Abu Dhabi, UAESaturday 24 August 2019

Egypt's El Sisi opens record-setting bridge over the Nile

The 67 metre wide suspension bridge is only the latest of the Egyptian leader's mega-projects

A recently constructed bridge over the Nile in Cairo is the latest in a string of Egyptian mega-projects. Hamza Hendawi / The National
A recently constructed bridge over the Nile in Cairo is the latest in a string of Egyptian mega-projects. Hamza Hendawi / The National

"It's so beautiful here," 30-year-old Noureen said as she broke her dawn-to-sunset Ramadan fast while seated next to a friend on the glass footpath of Cairo's newest landmark, the world's widest suspended bridge.

President Abdel-Fattah El Sisi opened the "Long Live Egypt" bridge on May 15, making the imposing structure the latest mega project to be inaugurated by the Egyptian leader. Since taking office office five years ago, Mr El Sisi has embarked on a high-octane drive to upgrade the country's infrastructure and build new cities, including a new capital in the desert east of Cairo.

Some question his government's spending priorities, arguing that some of those multi-billion dollar projects could have waited or the money should have instead been spent on education or healthcare. But the president remains adamant that reliable and modern infrastructure was needed to meet domestic demand and attract investments. New cities, he argues, absorb increasing demand for housing as the population rapidly grows. In their entirety, he insists, the projects have created hundreds of thousands of jobs at a time when the economy was slumping amid the political instability and violence that followed a popular uprising in 2011.

In televised comments during the bridge's inauguration, Mr El Sisi said many of the projects that began under his rule would have been too unaffordable had he waited due to rising costs.

"Many in the [construction] companies told us that our hurry was unjustified, but we knew and appreciated that every project we finish saved us time, effort and money," he said.

That, he said, was particularly true of the six billion Egyptian pound (Dh1.3 billion) bridge, which is part of an elaborate network of roads and bridges linking the country's Red Sea resorts in the east across to the Mediterranean city of Alexandria northwest of Cairo.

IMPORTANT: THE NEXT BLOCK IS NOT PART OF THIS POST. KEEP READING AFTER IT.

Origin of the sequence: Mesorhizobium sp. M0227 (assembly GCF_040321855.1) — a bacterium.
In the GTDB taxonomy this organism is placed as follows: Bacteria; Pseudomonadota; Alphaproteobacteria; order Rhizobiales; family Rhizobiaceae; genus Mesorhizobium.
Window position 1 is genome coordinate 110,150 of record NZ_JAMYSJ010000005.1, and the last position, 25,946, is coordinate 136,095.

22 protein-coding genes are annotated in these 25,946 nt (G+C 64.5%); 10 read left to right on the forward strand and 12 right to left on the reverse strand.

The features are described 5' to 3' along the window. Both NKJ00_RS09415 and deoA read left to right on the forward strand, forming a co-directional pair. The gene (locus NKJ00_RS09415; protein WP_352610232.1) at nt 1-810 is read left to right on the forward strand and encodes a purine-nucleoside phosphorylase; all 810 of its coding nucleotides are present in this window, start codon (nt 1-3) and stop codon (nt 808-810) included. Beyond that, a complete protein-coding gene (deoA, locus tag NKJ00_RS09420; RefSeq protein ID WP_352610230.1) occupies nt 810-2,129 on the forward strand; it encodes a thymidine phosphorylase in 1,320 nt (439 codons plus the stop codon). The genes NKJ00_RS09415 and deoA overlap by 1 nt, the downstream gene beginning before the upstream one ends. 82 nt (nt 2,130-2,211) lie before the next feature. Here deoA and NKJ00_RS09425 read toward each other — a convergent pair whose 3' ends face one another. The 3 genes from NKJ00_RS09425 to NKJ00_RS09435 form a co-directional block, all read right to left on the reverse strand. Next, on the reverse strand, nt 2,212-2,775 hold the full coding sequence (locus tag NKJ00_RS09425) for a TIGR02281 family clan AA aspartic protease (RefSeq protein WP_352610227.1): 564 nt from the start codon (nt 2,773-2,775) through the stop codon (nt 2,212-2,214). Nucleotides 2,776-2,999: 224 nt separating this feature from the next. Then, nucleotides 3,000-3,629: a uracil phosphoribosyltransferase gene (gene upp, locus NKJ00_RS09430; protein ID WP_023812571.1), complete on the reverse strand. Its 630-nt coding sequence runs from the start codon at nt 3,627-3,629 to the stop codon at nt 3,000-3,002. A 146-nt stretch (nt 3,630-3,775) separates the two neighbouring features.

That network, which includes 600 kilometres of roads and 16 kilometres of bridges, has cost 165 billion pounds (Dh36 billion), but would have cost three times that much had the construction been delayed, according to Mr El Sisi.

The project's executives claim the six-lane, 540-metre long bridge was completed in 32 months instead of the 42 months it would take for a similar structure to be completed elsewhere. Its width – 67.36 metres – earned it the tag of the world's widest cable-stayed, or suspended, bridge.

The new bridge is proving to be a big hit with Egyptians, daily attracting hundreds of curious visitors who are thrilled by walking on its glass footpath looking down at the Nile below.

Some visitors are too scared to walk on the glass, unlike Noureen and her friend Abdel-Rahman, 22, who sat on the glass one recent evening to eat the sunset meal, or iftar, while enjoying the majestic view of the Nile and a cool breeze.

This May 21, 2019 photo shows a couple taking a selfie while standing on the new “Long Live Egypt” bridge over the Nile on the northern outskirts of Cairo. Hamza Hendawi / The National.
This May 21, 2019 photo shows a couple taking a selfie while standing on the new “Long Live Egypt” bridge over the Nile on the northern outskirts of Cairo. Hamza Hendawi / The National.

Others that evening were doing the same, using the glass footpath as a Ramadan picnic site, despite the protestations of the dozens of policemen guarding the bridge. Many took advantage of the last few minutes before the call for sunset prayers rang out across the city to pose for photos or take selfies with the Cairo skyline in the background.

Some just stood still, hands on the fence, and gazed ahead toward the heart of Cairo.

"I was scared at first, but he [Abdel-Rahman] encouraged me. I like to be adventurous and break the barrier of fear," said Noureen of the glass footpath.

"I used to see this bridge everyday while it was being built because my commute to work goes past it. I dreamed of visiting it when it's finished and here I am," said Noureen as she ate a chicken sandwich washed down with a soda.

The peaceful atmosphere was helped by the thin traffic on the bridge. Perhaps it was because much of the city’s Muslim majority was at home to break their fast, though Noureen speculated that the bridge’s 20 Egyptian pound vehicle toll may have played a part.

“If I had to use the bridge everyday, I would look for an alternative route," she said.

Updated: May 22, 2019 09:21 PM

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